SM: Jonathan, I couldn’t even tell you…
SM: Thousands. We have archives in the gallery, we have off-site location here and in Manhattan, and we have our photographers who maintain archives.
JB: Sure. I interrupted, but you were talking about “History’s Big Picture.” As a curator, that’s kind of a broad theme. What did that mean to you?
SM: The pictures that tell the story of history. You have to edit your timeline for history, of course.
JB: American history?
SM: Primarily history as it relates to America. We chose 1930 as the starting point, and wanted to come as close to the present as possible. We have several images from 2006, 2007 and 2008.
JB: Am I correct that for the recent work, you’re showing Nina Berman’s pictures?
SM: We are.
JB: At APE, we spoke to her earlier this year. She’s fantastic. How did you come to get her work in the show?
SM: She is fantastic. She’s somebody I’ve admired. For photojournalists today, they’re obviously working in a challenging environment, and a changed one as far as the media goes. In the heyday, you had vehicles like LIFE or LOOK, where that work was published, the photographer became known, and the public saw the work. In today’s media world, getting images shown is very challenging.
JB: You mean getting images seen?
SM: Yes, getting images seen.
JB: It’s a distinction we could probably talk about for an hour, but I think most people reading this will probably know the difference.
SM: Of course. The visual clutter that’s prevalent today. And the change of the economy of scale of the media. So Nina is one of the many contemporary photojournalists that I’ve known about, followed and admired. I wasn’t sure how we could show her work and do it justice, but in the context of this exhibit, I felt that we’ve got to have it. She was so gracious and accommodating, and it was an honor to have five of her photographs in the exhibit. We’ve got two from “Homeland Security” and three from the “Marine Wedding” series.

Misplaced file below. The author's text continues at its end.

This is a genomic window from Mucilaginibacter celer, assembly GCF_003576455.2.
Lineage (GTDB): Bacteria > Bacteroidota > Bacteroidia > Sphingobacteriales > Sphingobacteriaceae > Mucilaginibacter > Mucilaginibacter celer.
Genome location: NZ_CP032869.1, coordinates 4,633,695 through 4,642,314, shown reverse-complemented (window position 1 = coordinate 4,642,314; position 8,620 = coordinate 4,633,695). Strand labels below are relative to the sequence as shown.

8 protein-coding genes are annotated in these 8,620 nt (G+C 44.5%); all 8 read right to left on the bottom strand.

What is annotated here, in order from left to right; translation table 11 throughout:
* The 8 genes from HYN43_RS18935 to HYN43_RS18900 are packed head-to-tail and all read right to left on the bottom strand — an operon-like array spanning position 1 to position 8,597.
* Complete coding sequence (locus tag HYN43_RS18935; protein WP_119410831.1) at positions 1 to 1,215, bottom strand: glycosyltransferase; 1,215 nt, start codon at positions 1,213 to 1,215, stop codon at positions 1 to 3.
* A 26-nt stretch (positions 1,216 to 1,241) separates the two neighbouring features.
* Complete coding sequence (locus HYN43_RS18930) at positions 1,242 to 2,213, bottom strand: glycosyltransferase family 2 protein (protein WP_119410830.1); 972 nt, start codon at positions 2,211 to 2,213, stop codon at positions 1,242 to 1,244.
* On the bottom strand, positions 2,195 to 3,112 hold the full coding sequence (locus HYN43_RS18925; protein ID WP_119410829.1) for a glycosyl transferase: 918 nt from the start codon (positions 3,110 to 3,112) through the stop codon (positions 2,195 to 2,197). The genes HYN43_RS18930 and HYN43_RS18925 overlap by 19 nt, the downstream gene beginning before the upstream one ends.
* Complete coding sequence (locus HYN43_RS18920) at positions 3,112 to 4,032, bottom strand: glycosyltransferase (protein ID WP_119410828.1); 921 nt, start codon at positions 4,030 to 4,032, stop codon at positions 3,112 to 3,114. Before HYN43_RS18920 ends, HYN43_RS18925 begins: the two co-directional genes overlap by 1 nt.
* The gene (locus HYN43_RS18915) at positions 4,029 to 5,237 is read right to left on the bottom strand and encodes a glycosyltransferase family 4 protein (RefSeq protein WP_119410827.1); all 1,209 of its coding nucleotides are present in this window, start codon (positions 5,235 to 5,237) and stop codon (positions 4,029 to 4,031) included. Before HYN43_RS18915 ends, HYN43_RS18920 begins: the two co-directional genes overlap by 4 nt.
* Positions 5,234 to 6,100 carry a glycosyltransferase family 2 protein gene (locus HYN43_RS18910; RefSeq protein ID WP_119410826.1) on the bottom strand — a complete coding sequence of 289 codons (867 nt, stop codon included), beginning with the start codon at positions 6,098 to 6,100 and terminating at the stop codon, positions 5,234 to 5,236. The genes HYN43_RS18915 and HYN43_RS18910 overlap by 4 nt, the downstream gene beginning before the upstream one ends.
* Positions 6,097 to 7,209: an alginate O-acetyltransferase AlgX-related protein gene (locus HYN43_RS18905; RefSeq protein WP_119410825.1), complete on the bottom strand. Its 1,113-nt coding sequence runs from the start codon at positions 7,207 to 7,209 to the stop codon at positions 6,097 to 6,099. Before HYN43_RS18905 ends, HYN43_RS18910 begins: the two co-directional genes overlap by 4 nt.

JB: Including the Ty Zeigler wedding portrait?
SM: Including the wedding portrait.
JB: Which I saw on the wall in New York last year, which led to the interview with Nina. So we’ve come full circle. That picture will now be on the wall here in Santa Fe all summer long.
SM: And I’m prepared. That picture’s going to elicit a lot of, I don’t know if controversy is the right word. But in the context of a public exhibition, in summer, which is high traffic tourist season in Santa Fe, the good side is obviously this show will get a lot of exposure. And the other side is that there are some very difficult photographs in this exhibit. But that’s history. That’s reality.
JB: Sure. Well, I know that everyone hates to be asked what’s your favorite, or what’s the best, or this or that. But I thought maybe if I put you on the spot, you might be able to pull out some old-school war story from back in the day that somebody told you that you still tell at dinner parties when you’ve had four glasses of wine.
SM: There’s a few.
JB: I’m sure there are many. But can you give us one?